Monday, April 22, 2019

CSWE Releases Report on the Careers of Social Work Graduates

In April 2019, the Council on Social Work Education (CSWE) recently released a report on the careers of social work graduates. The report, From Social Work Education to Social Work Practice: Results of the Survey of 2018 Social Work Graduates, The George Washington University's Health Workforce Institute surveyed graduates of more than 100 MSW and BSW programs across the country to better understand the job market for social workers and the demographic background of new social workers, their educational and career pathways, employment outcomes, and job satisfaction. Below are the key findings from the report:
  • Social workers are employed in a wide variety of settings serving clients with diverse needs. More than a third of MSW graduates focused on children and families, and a quarter focused on mental health issues.
  • Most social workers are employed at private not-for-profit organizations, health-care organizations, and government agencies.
  • Most new MSW graduates are providing direct services to individuals, families, and groups. Relatively few (7.8%) are providing indirect social work services, such as public policy, administration, management; planning; program evaluation; and research.
  • More than three-quarters of MSW graduates are entering social work jobs, although not all such jobs require an MSW. More than 17% of MSW graduates are going into positions that do not have social work titles but in which they are using their social work education and skills.
  • The profession is largely female; there are some differences in practice patterns by race and gender.
  • Salaries of new MSWs are relatively low for individuals with a master’s degree.
  • Online education offers access to educational opportunities in rural and semi-rural areas and to African Americans.
  • The job market for new MSWs is mixed: There are opportunities, but many are not what the new graduates are looking for and the pay is lower than desired.
  • More than one of three jobs taken by new graduates were with organizations with which the graduates had field placements during their social work education.
  • The majority (80 percent) of new MSWs plan to become licensed clinical social workers.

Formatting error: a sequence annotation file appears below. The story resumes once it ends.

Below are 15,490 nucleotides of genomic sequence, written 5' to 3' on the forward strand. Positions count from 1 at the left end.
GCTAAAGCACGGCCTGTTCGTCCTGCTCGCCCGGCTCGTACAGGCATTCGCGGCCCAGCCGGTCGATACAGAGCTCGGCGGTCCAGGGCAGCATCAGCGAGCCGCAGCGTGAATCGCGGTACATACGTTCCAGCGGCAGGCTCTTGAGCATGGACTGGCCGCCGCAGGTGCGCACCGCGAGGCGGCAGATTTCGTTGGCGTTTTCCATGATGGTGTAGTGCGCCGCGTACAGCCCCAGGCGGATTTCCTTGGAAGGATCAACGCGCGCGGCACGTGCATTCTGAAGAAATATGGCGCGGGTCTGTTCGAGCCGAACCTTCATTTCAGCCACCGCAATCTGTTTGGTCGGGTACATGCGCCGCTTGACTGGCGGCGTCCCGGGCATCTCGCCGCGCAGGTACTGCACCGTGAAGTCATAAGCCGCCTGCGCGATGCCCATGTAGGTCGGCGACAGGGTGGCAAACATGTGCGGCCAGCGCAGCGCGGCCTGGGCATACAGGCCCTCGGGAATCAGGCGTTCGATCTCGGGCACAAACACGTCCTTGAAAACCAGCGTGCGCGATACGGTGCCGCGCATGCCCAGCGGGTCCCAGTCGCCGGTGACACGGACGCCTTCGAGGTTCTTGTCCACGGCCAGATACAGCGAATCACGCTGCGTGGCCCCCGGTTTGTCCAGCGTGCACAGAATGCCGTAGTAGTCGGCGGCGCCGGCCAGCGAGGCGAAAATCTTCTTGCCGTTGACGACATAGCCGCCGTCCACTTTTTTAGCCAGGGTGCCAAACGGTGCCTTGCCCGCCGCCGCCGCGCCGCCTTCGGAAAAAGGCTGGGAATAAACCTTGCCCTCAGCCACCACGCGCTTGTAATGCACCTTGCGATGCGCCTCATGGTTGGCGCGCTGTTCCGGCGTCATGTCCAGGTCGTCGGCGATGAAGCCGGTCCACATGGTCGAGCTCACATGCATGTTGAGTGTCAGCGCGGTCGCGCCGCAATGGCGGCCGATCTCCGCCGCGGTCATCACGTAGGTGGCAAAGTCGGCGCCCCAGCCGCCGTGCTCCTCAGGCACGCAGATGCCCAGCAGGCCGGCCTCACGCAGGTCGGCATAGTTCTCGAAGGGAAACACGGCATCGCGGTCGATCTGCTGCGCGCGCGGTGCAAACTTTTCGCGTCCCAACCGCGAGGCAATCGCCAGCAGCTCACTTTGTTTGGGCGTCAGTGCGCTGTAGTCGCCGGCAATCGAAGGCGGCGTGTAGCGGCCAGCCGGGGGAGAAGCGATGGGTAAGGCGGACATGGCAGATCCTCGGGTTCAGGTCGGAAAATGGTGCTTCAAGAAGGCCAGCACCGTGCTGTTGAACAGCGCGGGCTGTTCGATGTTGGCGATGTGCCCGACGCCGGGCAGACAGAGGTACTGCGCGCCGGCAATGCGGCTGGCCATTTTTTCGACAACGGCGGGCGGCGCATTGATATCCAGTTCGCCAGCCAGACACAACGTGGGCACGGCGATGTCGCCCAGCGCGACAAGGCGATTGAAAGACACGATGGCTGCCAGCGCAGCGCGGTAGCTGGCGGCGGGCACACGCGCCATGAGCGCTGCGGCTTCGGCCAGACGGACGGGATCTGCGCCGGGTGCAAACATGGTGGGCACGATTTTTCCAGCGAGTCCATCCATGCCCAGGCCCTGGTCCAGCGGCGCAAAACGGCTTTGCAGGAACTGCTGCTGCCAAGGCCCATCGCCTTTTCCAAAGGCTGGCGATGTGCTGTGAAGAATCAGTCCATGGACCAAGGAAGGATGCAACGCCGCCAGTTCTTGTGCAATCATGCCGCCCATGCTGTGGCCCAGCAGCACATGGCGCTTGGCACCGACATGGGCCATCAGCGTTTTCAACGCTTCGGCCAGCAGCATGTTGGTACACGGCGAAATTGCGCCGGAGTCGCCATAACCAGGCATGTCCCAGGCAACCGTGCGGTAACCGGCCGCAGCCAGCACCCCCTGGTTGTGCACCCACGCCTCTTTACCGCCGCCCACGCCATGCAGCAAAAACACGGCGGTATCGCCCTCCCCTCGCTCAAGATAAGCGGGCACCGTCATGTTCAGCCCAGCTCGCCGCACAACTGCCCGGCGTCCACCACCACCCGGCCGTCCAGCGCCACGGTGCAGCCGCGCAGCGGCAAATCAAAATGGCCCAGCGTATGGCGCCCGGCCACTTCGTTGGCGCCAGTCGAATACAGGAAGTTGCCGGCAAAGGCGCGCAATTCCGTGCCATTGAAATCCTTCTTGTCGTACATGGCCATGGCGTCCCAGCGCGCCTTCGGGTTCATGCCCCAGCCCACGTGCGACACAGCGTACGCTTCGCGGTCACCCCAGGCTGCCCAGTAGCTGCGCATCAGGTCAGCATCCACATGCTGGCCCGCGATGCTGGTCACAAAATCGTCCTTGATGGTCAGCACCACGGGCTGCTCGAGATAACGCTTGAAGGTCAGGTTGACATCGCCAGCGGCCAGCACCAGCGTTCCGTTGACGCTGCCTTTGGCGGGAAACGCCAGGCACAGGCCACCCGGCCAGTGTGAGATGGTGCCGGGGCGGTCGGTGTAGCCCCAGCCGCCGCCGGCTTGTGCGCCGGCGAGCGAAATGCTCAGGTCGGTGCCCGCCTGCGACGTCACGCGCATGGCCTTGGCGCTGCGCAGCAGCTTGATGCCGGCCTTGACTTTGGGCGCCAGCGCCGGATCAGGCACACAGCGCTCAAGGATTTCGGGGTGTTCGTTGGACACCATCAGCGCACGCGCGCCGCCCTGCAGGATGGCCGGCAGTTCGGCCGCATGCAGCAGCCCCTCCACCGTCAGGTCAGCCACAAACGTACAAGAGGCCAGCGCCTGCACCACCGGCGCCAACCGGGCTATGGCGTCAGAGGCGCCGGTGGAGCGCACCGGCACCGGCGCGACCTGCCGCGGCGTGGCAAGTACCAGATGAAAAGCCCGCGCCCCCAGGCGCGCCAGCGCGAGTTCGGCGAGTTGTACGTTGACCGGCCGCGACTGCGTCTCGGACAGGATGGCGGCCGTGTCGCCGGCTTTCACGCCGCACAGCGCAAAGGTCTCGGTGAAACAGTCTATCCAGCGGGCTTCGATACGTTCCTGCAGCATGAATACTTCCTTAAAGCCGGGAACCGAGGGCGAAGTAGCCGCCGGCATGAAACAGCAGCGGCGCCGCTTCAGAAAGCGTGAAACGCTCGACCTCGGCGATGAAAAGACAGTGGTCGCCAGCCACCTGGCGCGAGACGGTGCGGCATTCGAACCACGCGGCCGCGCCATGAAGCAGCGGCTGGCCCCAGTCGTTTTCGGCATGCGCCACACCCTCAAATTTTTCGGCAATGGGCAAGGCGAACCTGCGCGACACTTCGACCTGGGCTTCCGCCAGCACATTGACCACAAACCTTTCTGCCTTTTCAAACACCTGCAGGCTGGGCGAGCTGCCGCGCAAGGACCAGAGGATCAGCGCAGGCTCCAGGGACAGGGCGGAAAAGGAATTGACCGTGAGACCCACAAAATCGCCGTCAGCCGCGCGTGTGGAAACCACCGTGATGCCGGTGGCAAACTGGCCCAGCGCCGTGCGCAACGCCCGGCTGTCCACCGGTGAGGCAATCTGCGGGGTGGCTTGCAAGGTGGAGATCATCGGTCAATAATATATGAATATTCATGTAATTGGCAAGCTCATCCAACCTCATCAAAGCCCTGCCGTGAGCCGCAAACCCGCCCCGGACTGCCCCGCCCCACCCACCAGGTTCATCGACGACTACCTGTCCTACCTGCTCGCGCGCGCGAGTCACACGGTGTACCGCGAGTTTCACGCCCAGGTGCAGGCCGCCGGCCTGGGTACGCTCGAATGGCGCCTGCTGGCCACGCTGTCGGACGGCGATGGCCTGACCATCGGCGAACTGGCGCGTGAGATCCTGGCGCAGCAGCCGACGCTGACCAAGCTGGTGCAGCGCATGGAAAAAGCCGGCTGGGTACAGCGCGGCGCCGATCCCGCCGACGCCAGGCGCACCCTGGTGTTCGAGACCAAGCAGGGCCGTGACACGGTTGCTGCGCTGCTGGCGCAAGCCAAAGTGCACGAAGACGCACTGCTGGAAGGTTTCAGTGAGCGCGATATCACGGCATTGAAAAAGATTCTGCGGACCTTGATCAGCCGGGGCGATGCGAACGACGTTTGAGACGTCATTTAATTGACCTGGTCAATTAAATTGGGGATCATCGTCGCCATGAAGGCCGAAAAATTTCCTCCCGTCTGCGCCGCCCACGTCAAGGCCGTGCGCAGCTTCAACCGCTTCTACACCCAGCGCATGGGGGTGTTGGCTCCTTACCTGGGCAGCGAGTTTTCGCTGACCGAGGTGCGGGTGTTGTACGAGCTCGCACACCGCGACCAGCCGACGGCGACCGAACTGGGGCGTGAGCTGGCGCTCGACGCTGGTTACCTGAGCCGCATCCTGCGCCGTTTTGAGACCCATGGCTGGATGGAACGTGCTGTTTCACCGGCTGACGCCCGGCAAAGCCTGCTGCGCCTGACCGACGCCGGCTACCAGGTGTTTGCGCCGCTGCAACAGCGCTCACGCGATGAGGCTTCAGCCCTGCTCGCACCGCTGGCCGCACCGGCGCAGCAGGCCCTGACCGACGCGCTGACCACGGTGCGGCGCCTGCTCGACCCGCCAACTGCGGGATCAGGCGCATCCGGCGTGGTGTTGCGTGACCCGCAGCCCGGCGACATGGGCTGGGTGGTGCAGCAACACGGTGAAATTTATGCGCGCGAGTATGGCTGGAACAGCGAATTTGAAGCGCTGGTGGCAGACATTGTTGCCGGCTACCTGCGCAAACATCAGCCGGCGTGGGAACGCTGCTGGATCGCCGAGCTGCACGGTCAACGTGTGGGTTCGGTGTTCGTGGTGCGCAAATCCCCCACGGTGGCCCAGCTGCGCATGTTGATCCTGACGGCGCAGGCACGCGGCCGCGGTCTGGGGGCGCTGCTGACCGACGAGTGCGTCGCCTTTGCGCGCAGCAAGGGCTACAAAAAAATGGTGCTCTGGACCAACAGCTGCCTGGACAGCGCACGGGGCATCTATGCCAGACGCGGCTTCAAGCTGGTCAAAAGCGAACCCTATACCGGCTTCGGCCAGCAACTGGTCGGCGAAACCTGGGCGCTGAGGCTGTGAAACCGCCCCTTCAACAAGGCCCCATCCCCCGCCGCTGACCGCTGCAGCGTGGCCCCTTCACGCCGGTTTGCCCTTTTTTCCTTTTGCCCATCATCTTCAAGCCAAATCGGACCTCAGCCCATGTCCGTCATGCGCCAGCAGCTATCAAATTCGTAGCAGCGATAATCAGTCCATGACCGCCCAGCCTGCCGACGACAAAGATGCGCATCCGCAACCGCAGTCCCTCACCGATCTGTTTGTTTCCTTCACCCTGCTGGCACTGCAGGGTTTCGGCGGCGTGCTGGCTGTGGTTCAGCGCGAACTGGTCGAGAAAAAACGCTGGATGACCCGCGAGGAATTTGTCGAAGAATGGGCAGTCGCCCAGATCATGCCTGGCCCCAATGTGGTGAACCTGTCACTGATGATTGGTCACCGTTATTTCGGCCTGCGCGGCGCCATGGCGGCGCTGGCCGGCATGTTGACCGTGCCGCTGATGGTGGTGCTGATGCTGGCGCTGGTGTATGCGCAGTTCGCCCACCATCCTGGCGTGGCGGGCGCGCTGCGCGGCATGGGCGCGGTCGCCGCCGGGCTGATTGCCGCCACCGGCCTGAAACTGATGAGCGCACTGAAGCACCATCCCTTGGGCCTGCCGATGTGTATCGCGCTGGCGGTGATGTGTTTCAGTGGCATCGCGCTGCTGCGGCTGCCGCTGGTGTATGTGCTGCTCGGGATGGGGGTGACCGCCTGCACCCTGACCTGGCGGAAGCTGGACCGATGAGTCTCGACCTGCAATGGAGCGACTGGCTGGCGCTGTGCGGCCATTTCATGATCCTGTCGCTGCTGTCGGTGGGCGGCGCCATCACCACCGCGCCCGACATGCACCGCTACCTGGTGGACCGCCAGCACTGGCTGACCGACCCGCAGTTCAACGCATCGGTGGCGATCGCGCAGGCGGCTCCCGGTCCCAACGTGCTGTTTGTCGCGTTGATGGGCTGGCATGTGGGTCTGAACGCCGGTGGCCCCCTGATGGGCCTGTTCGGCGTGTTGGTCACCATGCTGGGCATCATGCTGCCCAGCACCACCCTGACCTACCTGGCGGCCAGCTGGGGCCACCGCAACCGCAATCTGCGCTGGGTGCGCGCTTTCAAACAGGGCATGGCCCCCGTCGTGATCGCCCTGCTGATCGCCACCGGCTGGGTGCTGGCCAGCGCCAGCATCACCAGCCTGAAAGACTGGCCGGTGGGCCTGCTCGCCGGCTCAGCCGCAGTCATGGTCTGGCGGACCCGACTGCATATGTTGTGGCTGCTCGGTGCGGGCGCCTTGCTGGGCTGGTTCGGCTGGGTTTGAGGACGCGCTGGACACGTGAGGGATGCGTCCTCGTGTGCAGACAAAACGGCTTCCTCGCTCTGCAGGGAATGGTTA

Not surprisingly, macro social work practice ("indirect social work") is severely underrepresented in the social work profession. This reflects social work curriculum primarily focusing on clinical practice (I have nothing against clinical work, but we also need more social workers doing advocacy work in addition to providing direct assistance to high-need populations). This reflects two factors: (1) schools' unwillingness to invest in macro social work curriculum, and the (2) state licensing boards refusing to offer licensure in macro social work. Some states, such as Michigan, do offer a macro practice licensure, but the vast majority of states do not offer this option. For example, the ASWB (which is the equivalent of a state bar exam for lawyers) offers the Clinical and Advanced Generalist exams. Clearly, the latter option could incentivize states to offer macro practice licensure. 

Another surprise is the increasing use of online education ("distance learning") in social work education, especially among African Americans. Rural students who live more than 30 miles from a social work school would benefit under online education. But why are more African Americans shifting to online education? Researchers need to look into why students are seeking online education over brick-and-mortar schools. Is it cost? Is it convenience? The urban areas, in particular, tend to offer many social work schools. Does online education provide a means for some students to keep their day jobs and attend school at the same time? A problem with most social work schools is that they generally offer daytime instruction and prioritize full-time enrollment. While this scheduling works for young college graduates with few family responsibilities, it is not feasible for working parents who need full-time employment to cover child care expenses and transportation.

Overall, this report was timely and necessary to gain a better sense of the social work profession. More work needs to be done to promote macro social work practice and provide more scheduling options for working parents. My recommendation for macro practice social workers is to pursue another degree (e.g., public policy, law, business, education) in your field that will give you a leg up both in terms of salaries and career advancement. Macro social workers have to be entrepreneurial to employers on how the skills they learned in social work can transfer into a non-social work-title position. It is my hope that policymakers use this report to improve social work education.

No comments: